Many classic rock solos tend to be built up from various combinations and sequences of easy-to-play pentatonic licks. Let’s take a look at five powerful “stock” phrases, all based around the standard A minor pentatonic box. Each tab is accompanied by a .wav file, at two speeds (92 beats per minute and 160bpm), so you can hear how it should sound.
Here’s a two-string pull-off lick:
For many two-string legato exercises using box shapes, it helps to use your index finger as anchor, similar to barring a chord, but just for the two or three strings you might be using for the lick.
The next one uses a hammer-on instead of a pull-off:
No doubt you’ve heard similar phrases used in countless rock, metal, country, and blues lead playing. Definitely use a metronome and follow the picking suggestions until you get these licks internalized, then you can start putting more distinctive dynamics into it, and make them yours.
Let’s move to the middle two strings of the box, and try a nice four-on-the-floor alternate picking lick:
Again, while these are simple phrases, your advantage is that you’re a guitar player, so there’s all sorts of cool dynamics you can incorporate into even the simplest four-note phrase. In the above example, you can use palm muting to get a percussive “chunk” sound, you can add artificial harmonics for a nice “squeal” effect here and there, you can make some or all of it into a legato phrase, whatever.
You can also play it in reverse, or with a different section of the box, or any of the other four boxes, or transpose it to another key.
Are we having fun yet?
This next lick is a fun and easy one, that will work out both your legato and picking chops. Zeppelin fans will probably note its similarity to the final phrase Jimmy Page plays in the middle (main) Rock and Roll solo:
Don’t be afraid of the triplet-16th/eighth note phrasing; once you get it down you’ll appreciate the polyrhythmic quality. It’s a huge element of developing your own phrasing as a lead player.
All of these examples are shown as just simple repetitions, because that’s the easiest way to get it under your fingers. The idea is to build a nice arsenal of these “stock” licks and take a piece here and there to combine and sequence into a great solo.
The guitar is your voice. Everyone has something to say, what’s on your mind?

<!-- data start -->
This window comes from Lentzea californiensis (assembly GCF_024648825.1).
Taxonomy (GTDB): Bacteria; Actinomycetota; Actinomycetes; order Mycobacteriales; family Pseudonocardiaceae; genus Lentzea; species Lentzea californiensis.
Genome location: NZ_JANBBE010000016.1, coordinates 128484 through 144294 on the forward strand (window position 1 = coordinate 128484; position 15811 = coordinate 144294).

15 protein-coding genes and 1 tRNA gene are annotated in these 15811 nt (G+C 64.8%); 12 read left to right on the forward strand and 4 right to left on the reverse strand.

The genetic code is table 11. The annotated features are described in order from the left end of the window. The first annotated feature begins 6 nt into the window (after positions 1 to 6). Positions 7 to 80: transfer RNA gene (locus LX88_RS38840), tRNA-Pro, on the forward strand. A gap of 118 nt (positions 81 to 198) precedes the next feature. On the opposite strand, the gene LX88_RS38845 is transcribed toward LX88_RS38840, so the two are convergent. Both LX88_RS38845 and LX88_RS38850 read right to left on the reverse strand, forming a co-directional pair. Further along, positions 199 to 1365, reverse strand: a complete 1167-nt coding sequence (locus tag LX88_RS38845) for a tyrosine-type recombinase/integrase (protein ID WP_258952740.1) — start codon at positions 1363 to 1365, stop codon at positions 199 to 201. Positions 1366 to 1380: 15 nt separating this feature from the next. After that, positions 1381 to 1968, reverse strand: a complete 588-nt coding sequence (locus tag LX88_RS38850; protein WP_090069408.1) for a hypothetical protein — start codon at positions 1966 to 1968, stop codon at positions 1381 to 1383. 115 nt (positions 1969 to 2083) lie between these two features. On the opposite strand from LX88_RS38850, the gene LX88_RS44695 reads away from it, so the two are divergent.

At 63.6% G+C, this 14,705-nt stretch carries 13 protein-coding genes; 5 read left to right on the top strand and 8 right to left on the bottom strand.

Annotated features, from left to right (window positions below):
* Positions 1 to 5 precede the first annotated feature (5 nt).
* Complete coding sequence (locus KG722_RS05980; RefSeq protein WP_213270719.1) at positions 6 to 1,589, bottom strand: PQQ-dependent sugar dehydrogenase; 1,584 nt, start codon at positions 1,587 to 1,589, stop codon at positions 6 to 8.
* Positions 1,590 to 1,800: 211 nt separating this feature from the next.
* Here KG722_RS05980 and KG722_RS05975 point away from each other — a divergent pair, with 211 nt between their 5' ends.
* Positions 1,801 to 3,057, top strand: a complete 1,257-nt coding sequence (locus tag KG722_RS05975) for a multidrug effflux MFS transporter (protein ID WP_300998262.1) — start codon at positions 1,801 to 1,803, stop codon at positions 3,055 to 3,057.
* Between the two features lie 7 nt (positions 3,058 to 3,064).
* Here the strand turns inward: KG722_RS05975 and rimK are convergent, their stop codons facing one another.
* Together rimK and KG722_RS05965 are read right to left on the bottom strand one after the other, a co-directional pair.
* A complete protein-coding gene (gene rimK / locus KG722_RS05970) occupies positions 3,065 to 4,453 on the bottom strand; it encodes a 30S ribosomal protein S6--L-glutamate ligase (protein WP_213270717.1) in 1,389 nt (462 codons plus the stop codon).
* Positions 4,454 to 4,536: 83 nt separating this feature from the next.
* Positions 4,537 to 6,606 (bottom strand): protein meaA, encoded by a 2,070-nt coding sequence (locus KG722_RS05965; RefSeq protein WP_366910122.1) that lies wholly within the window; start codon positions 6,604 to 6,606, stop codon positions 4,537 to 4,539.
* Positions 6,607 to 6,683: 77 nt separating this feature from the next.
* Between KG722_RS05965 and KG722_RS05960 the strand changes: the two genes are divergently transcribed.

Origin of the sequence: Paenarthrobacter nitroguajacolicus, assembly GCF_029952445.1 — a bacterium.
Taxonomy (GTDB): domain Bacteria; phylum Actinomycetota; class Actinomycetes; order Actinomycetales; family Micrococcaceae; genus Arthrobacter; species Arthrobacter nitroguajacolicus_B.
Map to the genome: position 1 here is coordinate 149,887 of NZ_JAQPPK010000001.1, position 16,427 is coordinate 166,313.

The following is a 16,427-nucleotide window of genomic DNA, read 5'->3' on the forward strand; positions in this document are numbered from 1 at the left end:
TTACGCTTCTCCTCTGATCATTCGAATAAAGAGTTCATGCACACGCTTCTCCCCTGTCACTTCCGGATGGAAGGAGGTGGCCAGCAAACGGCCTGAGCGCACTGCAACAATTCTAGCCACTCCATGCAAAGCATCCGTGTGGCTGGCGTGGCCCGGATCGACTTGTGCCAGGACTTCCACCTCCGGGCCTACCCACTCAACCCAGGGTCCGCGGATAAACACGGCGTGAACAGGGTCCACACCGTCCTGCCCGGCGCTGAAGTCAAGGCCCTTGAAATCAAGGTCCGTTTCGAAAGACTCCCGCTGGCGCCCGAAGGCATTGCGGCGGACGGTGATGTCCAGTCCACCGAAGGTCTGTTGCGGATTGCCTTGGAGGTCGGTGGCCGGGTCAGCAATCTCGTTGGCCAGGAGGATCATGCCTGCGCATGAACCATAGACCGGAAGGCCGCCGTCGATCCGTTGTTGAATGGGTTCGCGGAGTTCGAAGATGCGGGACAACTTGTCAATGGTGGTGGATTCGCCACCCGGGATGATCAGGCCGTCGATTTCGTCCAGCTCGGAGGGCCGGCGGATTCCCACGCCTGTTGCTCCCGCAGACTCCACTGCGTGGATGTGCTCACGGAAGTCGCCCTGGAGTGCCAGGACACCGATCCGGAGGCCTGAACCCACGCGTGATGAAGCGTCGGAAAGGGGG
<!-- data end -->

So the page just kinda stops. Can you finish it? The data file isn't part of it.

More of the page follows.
The fifth lick involves the use of the blues scale. The blues scale is the pentatonic scale, with a flatted fifth (the tritone or “blue note”) thrown in. Here’s the blues scale as it lays along the first two boxes of the A minor pentatonic sequence:
Take a close look at the above diagram; there are only six notes in the scale, repeated throughout two full octaves: A-C-D-Eb-E-G. See where Box #1 and Box #2 border each other and overlap.
So we’re going to throw that blue note in the mix with this last lick. The first bar of the phrase will just take you through the first octave of the scale, with a little back-and-forth phrasing. The second bar features some easy bending, before moving up to the 2nd box for another bend (but this time no release) with a nice chromatic passing tone (the C#, E’ string 9th fret), before ending on the high root note A (B string, 10th fret), by sliding into it from the G note (8th fret) below.
Check it out, and listen to the .wav files to hear the phrasing and nuances. This is more of a “voicing” lick, in that you don’t need (or even want) to crank it up to too high of a speed; dynamics such as bends and slides really don’t sound all that great at Mach 1:
While all of these licks are fairly simple to play and easy to master, the challenge is to make them sound unique. Use all of those dynamics (palm muting, harmonics, slides, legato, etc.) available to you to infuse the phrases with your voice and personality. Since the above exercises are in A minor, they should all sound pretty good over progressions in the keys of Am, Dm, or Em.
While it’s a rule of thumb to play any exercise in every key, not just the key it’s shown in, with pentatonic exercises there are keys that are advantageous to focus on, primarily because of the way the guitar is tuned. So while it would be great if you can transpose all of these into all 12 keys, the best ones to focus on for pentatonics are: Em (open and 12th positions), F#m (2nd and 14th positions), Gm (3rd/15th), Am (5th/17th), Bm (7th), Cm (8th), Dm (10th). The positions indicate where Box #1 will start, as shown on the cheat sheet.
When thinking about musical keys, think about how the relative minor/major factors into it as well. The relative minor key is always three frets (1½ steps) below the major key. So in your five interconnected pentatonic boxes, Box #1 is minor, Box #2 is #1’s relative major. That means the A minor boxes can also be played in the key of C major. The reverse is true as well; you will find some rock songs in the key of E major whose solos are played mostly in the C#m box at the 9th position.
The concepts are more important than rote memorization of every position and every box; once you learn the boxes in one position and get the hang of transposing, you’re most of the way there.
Stay tuned, we’ll have more intermediate and advanced pentatonic licks coming soon! Please feel free to drop a line in comments if there are any issues with playing the sound files.
If you’re ready for an in-depth exploration of the pentatonic/blues scales and boxes, and want to learn how to develop tasty, memorable licks and melodic runs with them, check out Pentatonic Licks & Sequences. Dozens of fresh licks, along with valuable tips and tricks to construct your own! Get some blues you can use with Pentatonic Licks & Sequences!